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5 THINGS YOU NEED TO KNOW TO RIDE OUT A VOLATILE STOCK MARKET

5 THINGS YOU NEED TO KNOW TO RIDE OUT A VOLATILE STOCK MARKET

| March 02, 2020
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1.  WATCHING FROM THE SIDELINES MAY COST YOU

When markets become volatile, a lot of people try to guess when stocks will bottom out.
In the meantime, they often park their investments in cash. But just as many investors are slow to recognize a retreating stock market, many also fail to see an upward trend in the market until after they have missed opportunities for gains. Missing out on these opportunities can take a big bite out of your returns. Consider that on average, for the 12 months following the end of a bear market, a fully invested stock portfolio had an average total return of 37.1%. However, if an investor missed the first six months of the recovery by holding cash, their return would have been only 7.6%.1
The chart below is a hypothetical illustration showing the risk of trying to time the market. By missing just a few of the stock market’s best single-day advances, you could put a real crimp in your potential returns.

1. Source: © 2019 Ned Davis Research Group, Inc. Ned Davis Research defines a bear market as a 30% drop in the Dow Jones Industrial Average after 50 calendar days or a 13% decline after 145 calendar days. Reversals of 30% in the Value Line Geometric Index also qualify. As of 12/31/18, 29 bear markets were analyzed from 9/3/29 through 2/11/16. For illustrative purposes only. Indexes are unmanaged, and one cannot invest directly in an index. Important index provider notices and terms available at www.franklintempletondatasources.com.
2. Source: Standard & Poor’s. Indexes are unmanaged, and one cannot invest directly in an index. They do not reflect any fees, expenses or sales charges.

2.  DOLLAR-COST AVERAGING MAKES IT EASIER TO COPE WITH VOLATILITY

Most people are quick to agree that volatile markets may present buying opportunities for investors with a long-term horizon. But mustering the discipline to make purchases during a volatile market can be difficult. You can’t help wondering, “Is this really the right time to buy?”

Dollar-cost averaging can help reduce anxiety about the investment process. Simply put, dollar- cost averaging is committing a fixed amount of money at regular intervals to an investment. You buy more shares when prices are low and fewer shares when prices are high. And over time, your average cost per share may be less than the average price per share. Dollar-cost averaging involves a continuous, disciplined investment in fund shares, regardless of fluctuating price levels. Investors should consider their financial ability to continue purchases through periods of low price levels or changing economic conditions. Such a plan does not guarantee a profit or eliminate risk, nor does it protect against loss in a declining market.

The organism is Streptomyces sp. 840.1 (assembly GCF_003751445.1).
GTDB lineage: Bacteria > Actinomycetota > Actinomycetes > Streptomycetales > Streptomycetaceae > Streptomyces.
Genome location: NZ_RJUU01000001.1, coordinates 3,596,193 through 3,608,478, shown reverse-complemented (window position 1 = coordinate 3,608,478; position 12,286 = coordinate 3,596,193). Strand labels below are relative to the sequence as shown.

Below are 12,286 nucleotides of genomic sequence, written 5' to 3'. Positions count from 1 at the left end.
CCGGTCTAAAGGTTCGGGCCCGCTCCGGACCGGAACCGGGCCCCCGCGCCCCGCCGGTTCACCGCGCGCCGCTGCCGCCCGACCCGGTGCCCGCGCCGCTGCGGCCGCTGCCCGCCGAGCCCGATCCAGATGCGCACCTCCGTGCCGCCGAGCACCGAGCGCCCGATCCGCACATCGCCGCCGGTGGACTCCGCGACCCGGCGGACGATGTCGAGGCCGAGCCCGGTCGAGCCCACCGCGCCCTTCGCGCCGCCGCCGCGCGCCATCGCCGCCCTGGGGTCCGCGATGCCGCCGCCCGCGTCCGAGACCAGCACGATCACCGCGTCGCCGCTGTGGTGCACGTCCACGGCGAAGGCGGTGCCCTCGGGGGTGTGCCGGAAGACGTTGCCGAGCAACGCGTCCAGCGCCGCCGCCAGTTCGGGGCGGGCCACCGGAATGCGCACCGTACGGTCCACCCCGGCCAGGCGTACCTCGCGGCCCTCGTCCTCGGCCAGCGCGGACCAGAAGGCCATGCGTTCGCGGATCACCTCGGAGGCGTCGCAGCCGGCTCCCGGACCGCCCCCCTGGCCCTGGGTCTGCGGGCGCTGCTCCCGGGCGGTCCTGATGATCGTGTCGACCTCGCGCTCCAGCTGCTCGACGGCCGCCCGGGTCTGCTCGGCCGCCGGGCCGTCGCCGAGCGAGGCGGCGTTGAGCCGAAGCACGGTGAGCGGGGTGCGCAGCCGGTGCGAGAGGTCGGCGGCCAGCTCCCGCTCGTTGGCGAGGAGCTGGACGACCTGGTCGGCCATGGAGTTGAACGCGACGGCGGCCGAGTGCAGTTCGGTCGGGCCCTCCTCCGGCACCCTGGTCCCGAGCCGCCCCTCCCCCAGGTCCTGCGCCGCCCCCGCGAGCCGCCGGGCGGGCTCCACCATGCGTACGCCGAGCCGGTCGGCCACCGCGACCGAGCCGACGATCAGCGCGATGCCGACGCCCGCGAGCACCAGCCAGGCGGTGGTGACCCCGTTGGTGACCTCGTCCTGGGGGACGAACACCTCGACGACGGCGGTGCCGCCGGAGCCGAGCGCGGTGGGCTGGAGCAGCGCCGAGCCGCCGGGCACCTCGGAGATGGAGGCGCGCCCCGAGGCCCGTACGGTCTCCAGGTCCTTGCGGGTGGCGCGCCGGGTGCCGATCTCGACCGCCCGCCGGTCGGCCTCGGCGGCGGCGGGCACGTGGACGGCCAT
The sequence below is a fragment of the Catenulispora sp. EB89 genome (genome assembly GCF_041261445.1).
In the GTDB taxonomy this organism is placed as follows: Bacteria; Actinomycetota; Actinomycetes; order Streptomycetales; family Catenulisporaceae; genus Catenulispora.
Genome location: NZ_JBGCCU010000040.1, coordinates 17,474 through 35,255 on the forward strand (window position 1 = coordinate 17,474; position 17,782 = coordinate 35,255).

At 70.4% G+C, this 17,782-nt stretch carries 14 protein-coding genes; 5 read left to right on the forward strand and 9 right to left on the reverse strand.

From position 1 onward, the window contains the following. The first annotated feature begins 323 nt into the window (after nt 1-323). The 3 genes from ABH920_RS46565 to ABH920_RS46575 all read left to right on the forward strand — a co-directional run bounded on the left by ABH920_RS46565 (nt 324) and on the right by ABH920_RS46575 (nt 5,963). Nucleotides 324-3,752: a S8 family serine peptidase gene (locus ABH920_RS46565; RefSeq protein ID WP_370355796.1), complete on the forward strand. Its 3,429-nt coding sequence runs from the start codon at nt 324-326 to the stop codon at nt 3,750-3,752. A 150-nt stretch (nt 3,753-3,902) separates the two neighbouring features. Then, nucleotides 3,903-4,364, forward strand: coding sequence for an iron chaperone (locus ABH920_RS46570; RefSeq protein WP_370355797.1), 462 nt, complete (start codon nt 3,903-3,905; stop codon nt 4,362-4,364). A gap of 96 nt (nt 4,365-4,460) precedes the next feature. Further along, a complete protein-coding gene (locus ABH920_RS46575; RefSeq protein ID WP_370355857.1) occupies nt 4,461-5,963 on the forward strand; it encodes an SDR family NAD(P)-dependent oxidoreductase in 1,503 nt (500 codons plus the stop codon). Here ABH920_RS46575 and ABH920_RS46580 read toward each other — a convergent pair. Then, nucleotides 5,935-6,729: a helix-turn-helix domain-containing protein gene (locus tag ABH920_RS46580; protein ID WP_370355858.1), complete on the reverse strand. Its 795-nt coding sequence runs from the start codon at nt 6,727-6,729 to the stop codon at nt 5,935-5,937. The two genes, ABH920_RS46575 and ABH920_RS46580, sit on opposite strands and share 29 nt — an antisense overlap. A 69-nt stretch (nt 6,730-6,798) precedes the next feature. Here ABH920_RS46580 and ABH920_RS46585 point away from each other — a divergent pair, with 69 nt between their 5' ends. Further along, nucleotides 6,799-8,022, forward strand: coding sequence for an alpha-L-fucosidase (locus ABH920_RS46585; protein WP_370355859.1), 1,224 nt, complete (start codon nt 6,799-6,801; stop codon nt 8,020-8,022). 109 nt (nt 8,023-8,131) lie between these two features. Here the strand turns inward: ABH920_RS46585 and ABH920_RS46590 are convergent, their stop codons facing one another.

3.  NOW MAY BE A GREAT TIME FOR A PORTFOLIO CHECKUP

Is your portfolio as diversified as you think it is? Meet with your financial advisor to find out. Your portfolio’s weightings in different asset classes may shift over time as one investment performs better or worse than another. Together with your advisor, you can re-examine your portfolio to see if you are properly diversified. You can also determine whether your current portfolio mix is still a suitable match with your goals and risk tolerance.

4.  TUNE OUT THE NOISE AND GAIN A LONGER-TERM PERSPECTIVE

Numerous television stations, websites and social media channels are dedicated to reporting investment news 24 hours a day, seven days a week. What’s more, there are almost too many financial publications to count. While the media provides a valuable service, they typically offer a very short-term outlook. To put your own investment plan in a longer-term perspective and bolster your confidence, you may want to look at how different types of portfolios have performed over time.

3. Source: © 2019 Morningstar, Inc., 12/31/18. All Rights Reserved. The information contained herein: (1) is proprietary to Morningstar and/or its content providers; (2) may not be copied or distributed; and (3) is not warranted to be accurate, complete or timely. Neither Morningstar nor its content providers are responsible for any damages or losses arising from any use of this information. Past performance does not guarantee future results. Stock investments are represented by equal investments in the S&P 500 Index, Russell 2000® Index, and MSCI EAFE Index, representing large U.S. stocks, small U.S. stocks, and foreign stocks, respectively. Bonds are represented by the Bloomberg Barclays U.S. Aggregate Index. Cash equivalents are represented by the FTSE 3-Month U.S. Treasury Bill Index. Portfolios are rebalanced annually. Indexes are unmanaged, and one cannot invest directly in an index. They do not reflect any fees, expenses or sales charges.

5. BELIEVE YOUR BELIEFS AND DOUBT YOUR DOUBTS

There are no real secrets to managing volatility. Most investors already know that the best way to navigate a choppy market is to have a good long-term plan and a well-diversified portfolio. But sticking to these fundamental beliefs is sometimes easier said than done. When put to the test, you sometimes begin doubting your beliefs and believing your doubts, which can lead to short-term moves that divert you from your long-term goals.

To keep a balanced perspective, I recommend that you contact your financial advisor before making any changes to your portfolio.

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